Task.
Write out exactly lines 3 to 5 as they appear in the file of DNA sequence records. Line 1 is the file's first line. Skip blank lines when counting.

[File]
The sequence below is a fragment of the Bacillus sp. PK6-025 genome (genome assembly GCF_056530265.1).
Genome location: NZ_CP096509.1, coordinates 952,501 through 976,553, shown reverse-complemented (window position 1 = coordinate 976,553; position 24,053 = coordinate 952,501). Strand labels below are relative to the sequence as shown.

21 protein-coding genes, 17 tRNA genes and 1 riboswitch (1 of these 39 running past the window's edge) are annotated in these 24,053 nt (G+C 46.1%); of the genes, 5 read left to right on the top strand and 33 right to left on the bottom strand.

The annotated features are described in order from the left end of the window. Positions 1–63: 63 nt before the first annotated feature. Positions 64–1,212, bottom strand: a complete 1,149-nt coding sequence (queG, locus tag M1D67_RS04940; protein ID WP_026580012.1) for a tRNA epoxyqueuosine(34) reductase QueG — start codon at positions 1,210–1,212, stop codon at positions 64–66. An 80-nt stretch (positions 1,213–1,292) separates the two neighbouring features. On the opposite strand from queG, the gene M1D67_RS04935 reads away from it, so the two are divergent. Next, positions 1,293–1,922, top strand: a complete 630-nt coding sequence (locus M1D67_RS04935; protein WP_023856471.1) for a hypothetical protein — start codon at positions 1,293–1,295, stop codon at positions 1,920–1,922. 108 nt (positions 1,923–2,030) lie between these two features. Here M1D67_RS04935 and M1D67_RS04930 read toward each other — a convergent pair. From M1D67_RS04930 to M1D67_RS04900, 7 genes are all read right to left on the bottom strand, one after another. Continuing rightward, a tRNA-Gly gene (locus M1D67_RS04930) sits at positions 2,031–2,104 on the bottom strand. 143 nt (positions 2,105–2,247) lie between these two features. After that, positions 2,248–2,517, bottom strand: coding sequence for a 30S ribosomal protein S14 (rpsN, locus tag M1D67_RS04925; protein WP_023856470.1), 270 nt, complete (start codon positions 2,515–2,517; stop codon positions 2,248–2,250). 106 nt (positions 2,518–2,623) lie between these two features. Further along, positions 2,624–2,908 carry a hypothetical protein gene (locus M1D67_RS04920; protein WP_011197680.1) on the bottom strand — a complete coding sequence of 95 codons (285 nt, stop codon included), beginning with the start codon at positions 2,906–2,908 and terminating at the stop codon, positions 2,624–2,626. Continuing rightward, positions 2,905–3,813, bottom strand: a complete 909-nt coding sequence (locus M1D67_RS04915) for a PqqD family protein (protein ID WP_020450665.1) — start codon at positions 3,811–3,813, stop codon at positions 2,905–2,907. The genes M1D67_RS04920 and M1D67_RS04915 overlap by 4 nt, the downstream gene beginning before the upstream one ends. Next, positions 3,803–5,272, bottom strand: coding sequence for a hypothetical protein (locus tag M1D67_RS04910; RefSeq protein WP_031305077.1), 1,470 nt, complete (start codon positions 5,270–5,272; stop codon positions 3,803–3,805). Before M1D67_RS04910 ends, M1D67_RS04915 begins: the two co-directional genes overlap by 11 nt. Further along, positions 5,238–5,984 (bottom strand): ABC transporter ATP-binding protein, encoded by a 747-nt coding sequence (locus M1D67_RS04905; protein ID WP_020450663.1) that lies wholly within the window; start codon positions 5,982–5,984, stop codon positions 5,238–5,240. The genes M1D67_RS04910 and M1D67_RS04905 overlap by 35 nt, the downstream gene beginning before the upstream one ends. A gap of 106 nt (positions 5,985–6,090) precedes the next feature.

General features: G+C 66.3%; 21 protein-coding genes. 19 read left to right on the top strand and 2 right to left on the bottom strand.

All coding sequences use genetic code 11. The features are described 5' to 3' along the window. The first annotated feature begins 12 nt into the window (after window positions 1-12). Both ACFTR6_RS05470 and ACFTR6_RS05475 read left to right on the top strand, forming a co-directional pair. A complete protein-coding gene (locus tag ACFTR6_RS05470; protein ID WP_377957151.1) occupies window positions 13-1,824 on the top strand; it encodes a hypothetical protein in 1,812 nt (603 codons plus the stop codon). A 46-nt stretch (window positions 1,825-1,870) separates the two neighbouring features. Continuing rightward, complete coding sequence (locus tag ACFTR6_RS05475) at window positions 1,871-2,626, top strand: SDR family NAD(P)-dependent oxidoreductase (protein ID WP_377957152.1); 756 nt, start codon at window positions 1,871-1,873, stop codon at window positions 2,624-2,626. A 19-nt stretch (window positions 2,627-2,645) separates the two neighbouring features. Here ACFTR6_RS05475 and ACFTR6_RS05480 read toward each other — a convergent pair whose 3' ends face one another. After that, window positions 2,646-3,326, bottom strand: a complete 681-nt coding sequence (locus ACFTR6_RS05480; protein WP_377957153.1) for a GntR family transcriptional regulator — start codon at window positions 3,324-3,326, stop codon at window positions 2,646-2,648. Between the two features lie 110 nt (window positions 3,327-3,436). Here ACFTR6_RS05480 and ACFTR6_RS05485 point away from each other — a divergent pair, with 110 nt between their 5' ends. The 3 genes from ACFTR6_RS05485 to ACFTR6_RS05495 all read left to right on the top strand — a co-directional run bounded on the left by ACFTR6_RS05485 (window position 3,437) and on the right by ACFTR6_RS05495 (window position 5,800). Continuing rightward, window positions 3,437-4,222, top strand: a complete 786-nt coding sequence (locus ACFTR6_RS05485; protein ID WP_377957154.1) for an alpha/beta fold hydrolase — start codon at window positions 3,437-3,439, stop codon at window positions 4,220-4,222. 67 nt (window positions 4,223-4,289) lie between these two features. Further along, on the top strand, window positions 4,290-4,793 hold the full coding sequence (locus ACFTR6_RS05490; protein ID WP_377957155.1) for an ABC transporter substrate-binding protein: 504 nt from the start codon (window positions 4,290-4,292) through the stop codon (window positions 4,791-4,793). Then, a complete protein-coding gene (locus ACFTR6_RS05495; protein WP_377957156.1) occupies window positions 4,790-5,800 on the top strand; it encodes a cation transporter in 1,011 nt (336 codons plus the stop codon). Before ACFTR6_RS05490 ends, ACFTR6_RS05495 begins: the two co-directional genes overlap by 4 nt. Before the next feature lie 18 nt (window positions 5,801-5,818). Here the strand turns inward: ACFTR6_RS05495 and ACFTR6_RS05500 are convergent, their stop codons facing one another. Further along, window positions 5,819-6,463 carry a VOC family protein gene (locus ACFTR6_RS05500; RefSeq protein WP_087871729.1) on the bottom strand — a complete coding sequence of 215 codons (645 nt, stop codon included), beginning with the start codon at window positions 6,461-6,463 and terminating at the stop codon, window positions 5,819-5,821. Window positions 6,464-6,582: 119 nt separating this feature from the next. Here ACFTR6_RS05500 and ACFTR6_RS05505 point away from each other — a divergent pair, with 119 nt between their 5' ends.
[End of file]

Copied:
21 protein-coding genes, 17 tRNA genes and 1 riboswitch (1 of these 39 running past the window's edge) are annotated in these 24,053 nt (G+C 46.1%); of the genes, 5 read left to right on the top strand and 33 right to left on the bottom strand.

The annotated features are described in order from the left end of the window. Positions 1–63: 63 nt before the first annotated feature. Positions 64–1,212, bottom strand: a complete 1,149-nt coding sequence (queG, locus tag M1D67_RS04940; protein ID WP_026580012.1) for a tRNA epoxyqueuosine(34) reductase QueG — start codon at positions 1,210–1,212, stop codon at positions 64–66. An 80-nt stretch (positions 1,213–1,292) separates the two neighbouring features. On the opposite strand from queG, the gene M1D67_RS04935 reads away from it, so the two are divergent. Next, positions 1,293–1,922, top strand: a complete 630-nt coding sequence (locus M1D67_RS04935; protein WP_023856471.1) for a hypothetical protein — start codon at positions 1,293–1,295, stop codon at positions 1,920–1,922. 108 nt (positions 1,923–2,030) lie between these two features. Here M1D67_RS04935 and M1D67_RS04930 read toward each other — a convergent pair. From M1D67_RS04930 to M1D67_RS04900, 7 genes are all read right to left on the bottom strand, one after another. Continuing rightward, a tRNA-Gly gene (locus M1D67_RS04930) sits at positions 2,031–2,104 on the bottom strand. 143 nt (positions 2,105–2,247) lie between these two features. After that, positions 2,248–2,517, bottom strand: coding sequence for a 30S ribosomal protein S14 (rpsN, locus tag M1D67_RS04925; protein WP_023856470.1), 270 nt, complete (start codon positions 2,515–2,517; stop codon positions 2,248–2,250). 106 nt (positions 2,518–2,623) lie between these two features. Further along, positions 2,624–2,908 carry a hypothetical protein gene (locus M1D67_RS04920; protein WP_011197680.1) on the bottom strand — a complete coding sequence of 95 codons (285 nt, stop codon included), beginning with the start codon at positions 2,906–2,908 and terminating at the stop codon, positions 2,624–2,626. Continuing rightward, positions 2,905–3,813, bottom strand: a complete 909-nt coding sequence (locus M1D67_RS04915) for a PqqD family protein (protein ID WP_020450665.1) — start codon at positions 3,811–3,813, stop codon at positions 2,905–2,907. The genes M1D67_RS04920 and M1D67_RS04915 overlap by 4 nt, the downstream gene beginning before the upstream one ends. Next, positions 3,803–5,272, bottom strand: coding sequence for a hypothetical protein (locus tag M1D67_RS04910; RefSeq protein WP_031305077.1), 1,470 nt, complete (start codon positions 5,270–5,272; stop codon positions 3,803–3,805). Before M1D67_RS04910 ends, M1D67_RS04915 begins: the two co-directional genes overlap by 11 nt. Further along, positions 5,238–5,984 (bottom strand): ABC transporter ATP-binding protein, encoded by a 747-nt coding sequence (locus M1D67_RS04905; protein ID WP_020450663.1) that lies wholly within the window; start codon positions 5,982–5,984, stop codon positions 5,238–5,240. The genes M1D67_RS04910 and M1D67_RS04905 overlap by 35 nt, the downstream gene beginning before the upstream one ends. A gap of 106 nt (positions 5,985–6,090) precedes the next feature.

General features: G+C 66.3%; 21 protein-coding genes. 19 read left to right on the top strand and 2 right to left on the bottom strand.